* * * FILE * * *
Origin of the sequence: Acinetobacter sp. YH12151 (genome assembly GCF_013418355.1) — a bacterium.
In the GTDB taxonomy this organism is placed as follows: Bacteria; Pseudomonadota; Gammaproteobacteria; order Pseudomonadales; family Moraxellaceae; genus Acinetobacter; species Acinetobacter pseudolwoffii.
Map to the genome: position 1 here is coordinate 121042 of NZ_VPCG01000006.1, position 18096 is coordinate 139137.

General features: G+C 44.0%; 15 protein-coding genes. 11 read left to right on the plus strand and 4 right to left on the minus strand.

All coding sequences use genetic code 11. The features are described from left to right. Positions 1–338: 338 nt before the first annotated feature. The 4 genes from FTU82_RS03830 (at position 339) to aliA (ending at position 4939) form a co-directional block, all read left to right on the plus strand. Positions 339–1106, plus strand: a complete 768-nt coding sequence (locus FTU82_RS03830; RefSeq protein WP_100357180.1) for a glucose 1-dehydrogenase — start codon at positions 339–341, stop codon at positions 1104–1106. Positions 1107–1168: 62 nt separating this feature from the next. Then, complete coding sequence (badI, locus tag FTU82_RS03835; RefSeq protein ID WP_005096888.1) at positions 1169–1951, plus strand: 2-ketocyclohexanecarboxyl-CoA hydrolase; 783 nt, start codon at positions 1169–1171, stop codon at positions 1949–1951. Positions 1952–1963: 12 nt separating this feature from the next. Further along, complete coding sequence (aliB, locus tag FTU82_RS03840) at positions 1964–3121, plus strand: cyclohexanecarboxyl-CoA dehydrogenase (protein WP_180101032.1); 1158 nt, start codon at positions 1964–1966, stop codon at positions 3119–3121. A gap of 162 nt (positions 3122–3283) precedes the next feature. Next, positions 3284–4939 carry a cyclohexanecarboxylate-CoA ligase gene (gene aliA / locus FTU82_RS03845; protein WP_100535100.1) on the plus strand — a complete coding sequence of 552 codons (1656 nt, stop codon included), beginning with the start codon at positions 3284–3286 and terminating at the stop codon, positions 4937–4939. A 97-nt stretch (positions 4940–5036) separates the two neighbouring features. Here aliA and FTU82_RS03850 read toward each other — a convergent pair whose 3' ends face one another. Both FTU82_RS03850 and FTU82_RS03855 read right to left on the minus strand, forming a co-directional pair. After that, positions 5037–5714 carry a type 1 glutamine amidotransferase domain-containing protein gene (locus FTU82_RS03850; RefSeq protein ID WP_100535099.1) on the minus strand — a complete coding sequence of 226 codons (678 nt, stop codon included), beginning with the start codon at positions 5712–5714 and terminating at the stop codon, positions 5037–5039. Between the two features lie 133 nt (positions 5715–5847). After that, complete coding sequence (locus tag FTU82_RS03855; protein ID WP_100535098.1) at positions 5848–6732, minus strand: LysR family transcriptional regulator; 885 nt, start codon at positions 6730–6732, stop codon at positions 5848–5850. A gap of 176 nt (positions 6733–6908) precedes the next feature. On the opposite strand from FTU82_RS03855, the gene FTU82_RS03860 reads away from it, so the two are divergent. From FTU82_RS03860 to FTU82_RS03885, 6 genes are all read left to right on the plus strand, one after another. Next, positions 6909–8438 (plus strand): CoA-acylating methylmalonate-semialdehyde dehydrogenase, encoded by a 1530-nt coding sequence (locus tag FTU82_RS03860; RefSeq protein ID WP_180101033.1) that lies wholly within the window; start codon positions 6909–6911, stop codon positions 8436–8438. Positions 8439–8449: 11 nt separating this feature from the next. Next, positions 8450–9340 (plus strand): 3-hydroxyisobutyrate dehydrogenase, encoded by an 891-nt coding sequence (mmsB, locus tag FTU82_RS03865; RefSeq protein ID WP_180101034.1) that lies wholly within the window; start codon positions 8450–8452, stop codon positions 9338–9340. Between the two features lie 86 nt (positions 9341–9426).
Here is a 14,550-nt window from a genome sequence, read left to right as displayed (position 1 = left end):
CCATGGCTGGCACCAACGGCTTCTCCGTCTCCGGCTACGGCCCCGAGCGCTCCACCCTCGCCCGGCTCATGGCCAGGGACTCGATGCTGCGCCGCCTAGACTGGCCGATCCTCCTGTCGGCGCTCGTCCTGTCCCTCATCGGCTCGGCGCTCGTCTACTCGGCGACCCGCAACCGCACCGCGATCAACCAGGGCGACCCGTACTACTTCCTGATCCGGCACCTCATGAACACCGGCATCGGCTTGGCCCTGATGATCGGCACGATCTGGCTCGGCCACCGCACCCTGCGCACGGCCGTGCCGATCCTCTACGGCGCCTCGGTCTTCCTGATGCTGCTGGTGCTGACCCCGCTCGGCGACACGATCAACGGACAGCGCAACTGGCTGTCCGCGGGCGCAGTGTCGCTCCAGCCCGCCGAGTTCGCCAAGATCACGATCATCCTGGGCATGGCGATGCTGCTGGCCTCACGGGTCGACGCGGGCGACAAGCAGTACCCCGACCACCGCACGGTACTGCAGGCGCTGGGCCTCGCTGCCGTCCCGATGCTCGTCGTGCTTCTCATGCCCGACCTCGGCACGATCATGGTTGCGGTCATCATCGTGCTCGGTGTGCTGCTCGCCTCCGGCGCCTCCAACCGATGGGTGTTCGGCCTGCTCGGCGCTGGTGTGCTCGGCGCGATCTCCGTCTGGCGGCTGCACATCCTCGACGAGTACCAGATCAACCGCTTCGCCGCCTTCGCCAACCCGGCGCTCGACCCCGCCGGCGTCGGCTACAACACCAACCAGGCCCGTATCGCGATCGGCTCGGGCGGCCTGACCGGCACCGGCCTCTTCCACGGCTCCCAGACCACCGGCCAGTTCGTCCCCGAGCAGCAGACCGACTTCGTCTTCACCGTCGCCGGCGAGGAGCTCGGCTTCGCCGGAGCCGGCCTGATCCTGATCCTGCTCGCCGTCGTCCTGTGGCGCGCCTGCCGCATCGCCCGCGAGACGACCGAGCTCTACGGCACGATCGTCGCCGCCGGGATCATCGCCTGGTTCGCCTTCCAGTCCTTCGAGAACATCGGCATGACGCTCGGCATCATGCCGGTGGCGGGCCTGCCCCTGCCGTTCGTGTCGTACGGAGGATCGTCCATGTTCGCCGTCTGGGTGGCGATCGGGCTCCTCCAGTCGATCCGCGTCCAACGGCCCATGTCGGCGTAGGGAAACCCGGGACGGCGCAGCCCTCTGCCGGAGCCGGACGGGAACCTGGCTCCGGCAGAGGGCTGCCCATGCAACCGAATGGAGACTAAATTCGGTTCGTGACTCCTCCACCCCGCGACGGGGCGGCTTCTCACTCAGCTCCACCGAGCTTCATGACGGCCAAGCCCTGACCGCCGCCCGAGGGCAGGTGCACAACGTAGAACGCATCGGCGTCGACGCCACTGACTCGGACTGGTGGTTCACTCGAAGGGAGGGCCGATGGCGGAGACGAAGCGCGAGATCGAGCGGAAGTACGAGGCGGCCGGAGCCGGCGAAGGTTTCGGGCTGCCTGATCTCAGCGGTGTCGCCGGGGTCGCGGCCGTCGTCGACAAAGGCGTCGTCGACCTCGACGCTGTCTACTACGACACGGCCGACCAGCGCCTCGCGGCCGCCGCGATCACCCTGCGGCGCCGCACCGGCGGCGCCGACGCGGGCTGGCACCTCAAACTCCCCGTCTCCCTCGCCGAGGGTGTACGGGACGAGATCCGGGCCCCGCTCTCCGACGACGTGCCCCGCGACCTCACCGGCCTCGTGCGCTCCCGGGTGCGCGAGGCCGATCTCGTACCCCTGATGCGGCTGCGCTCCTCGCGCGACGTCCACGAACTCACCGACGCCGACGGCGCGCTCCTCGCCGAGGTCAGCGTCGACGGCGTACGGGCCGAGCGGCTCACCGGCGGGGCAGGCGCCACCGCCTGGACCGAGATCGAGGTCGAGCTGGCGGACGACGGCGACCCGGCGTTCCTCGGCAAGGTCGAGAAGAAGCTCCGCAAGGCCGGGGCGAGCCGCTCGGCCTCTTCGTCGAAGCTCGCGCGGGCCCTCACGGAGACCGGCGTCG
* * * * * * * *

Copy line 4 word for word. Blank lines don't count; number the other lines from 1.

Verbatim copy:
General features: G+C 44.0%; 15 protein-coding genes. 11 read left to right on the plus strand and 4 right to left on the minus strand.